Bone Flute II
Creative Bone-Flute for Kontakt
The Bone Flute. A rare, 12,000 year-old example made from the thighbone of the Megatherium or Giant Ground Sloth.
This sampled instrument is designed for realistic flute lines: long main samples, a selection of different attack samples for various playing styles, and separate samples for wind noise.
The Kontakt script allows realistic monophonic legato-playing. Real-time controls for breath, tremolo and octave-doubling are available through knobs provided by the instrument GUI or through Midi CCs. A scripted LFO allows for realistic tremolo, which can be controlled through aftertouch, The Bone-flute is lovingly programmed to provide a playing experience markedly superior to anything else available in the Paleolithic and even well into the Neolithic ages. (Truth in advertising disclaimer: okay, I made up the bit about the 12,000 years and the Megatherium.)
Compatible with Kontakt 5.6.6 or higher (Not Kontakt player)
Legato this button puts the instrument into a monophonic legato mode, where a note which is played legato (i.e. before the previous note is ended) is joined smoothly onto the previous note without playing the attack part of the samples.
Breathy controls the amount of breath noise in the attack portion of the sound; Midi CC 21 is mapped to this control.
Windy controls the amount of wind noise during the sustain portion of the sound.
Tremolo: Speed Controls the speed of the tremolo/vibrato. Slow speeds result in a slow, cyclical swell; middling speeds result in a tremolo; and the fastest speeds cause a sound much like a rolled "r". Midi CC 22 is mapped to this control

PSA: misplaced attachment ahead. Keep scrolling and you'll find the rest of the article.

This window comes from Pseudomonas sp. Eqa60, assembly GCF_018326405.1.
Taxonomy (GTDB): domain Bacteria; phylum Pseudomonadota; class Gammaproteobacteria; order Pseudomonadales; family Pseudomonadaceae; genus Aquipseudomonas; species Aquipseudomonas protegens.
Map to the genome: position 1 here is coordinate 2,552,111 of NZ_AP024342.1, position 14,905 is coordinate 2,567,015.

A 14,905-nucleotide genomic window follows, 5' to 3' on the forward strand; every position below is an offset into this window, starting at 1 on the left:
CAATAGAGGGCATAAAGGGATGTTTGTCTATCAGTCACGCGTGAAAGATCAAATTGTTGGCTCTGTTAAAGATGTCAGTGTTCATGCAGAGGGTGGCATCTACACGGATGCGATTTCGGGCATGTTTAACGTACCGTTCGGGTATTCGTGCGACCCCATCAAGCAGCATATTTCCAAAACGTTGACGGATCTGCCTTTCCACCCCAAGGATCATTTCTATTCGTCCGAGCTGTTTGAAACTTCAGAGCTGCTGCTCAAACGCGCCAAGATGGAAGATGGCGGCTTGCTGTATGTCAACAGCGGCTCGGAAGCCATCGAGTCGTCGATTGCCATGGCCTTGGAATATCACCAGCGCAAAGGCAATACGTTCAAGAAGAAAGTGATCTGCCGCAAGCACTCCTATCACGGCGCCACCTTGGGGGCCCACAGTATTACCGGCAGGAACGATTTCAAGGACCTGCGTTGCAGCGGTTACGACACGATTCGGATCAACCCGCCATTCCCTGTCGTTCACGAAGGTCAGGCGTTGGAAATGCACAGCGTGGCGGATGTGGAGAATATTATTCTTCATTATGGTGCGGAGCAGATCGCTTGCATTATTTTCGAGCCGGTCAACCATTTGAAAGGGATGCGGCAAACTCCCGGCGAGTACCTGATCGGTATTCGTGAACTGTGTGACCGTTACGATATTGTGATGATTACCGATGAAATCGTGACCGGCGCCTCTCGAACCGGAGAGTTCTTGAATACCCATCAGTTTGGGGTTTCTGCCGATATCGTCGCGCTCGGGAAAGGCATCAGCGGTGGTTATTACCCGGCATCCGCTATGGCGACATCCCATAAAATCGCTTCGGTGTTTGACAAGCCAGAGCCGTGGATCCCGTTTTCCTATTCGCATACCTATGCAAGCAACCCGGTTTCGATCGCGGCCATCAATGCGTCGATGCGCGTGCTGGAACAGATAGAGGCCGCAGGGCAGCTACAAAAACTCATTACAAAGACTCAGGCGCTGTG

Amount controls the amount of tremolo. The GUI knob always controls the amount, but an additional control can be selected using the menu just below:
GUI & CC23 the GUI knob as well as Midi CC 23 both control the tremolo
Aftertouch aftertouch (channel key pressure) also controls the tremolo
Key: A-1 playing the lowest key on an 88-note keyboard, A -1 or midi note 21, controls the tremolo, with key velocity mapped to the tremolo amount. Play the A -1 again to change the amount of tremolo.
Key: C 1 (midi 36) as above but the lowest key on a 61-note keyboard
Reverb controls the amount of the built-in reverb The menu below allows a selection of reverb type: None, Medium or Long
Delay controls the amount of the built-in delay
The mod-wheel (Midi CC 1) controls the amount of octave doubling.
Panic should end all notes still playing (in the unlikely event of hung notes); may be used also in the event of cabin depressurization.
Comments, questions, etc: email@example.com.
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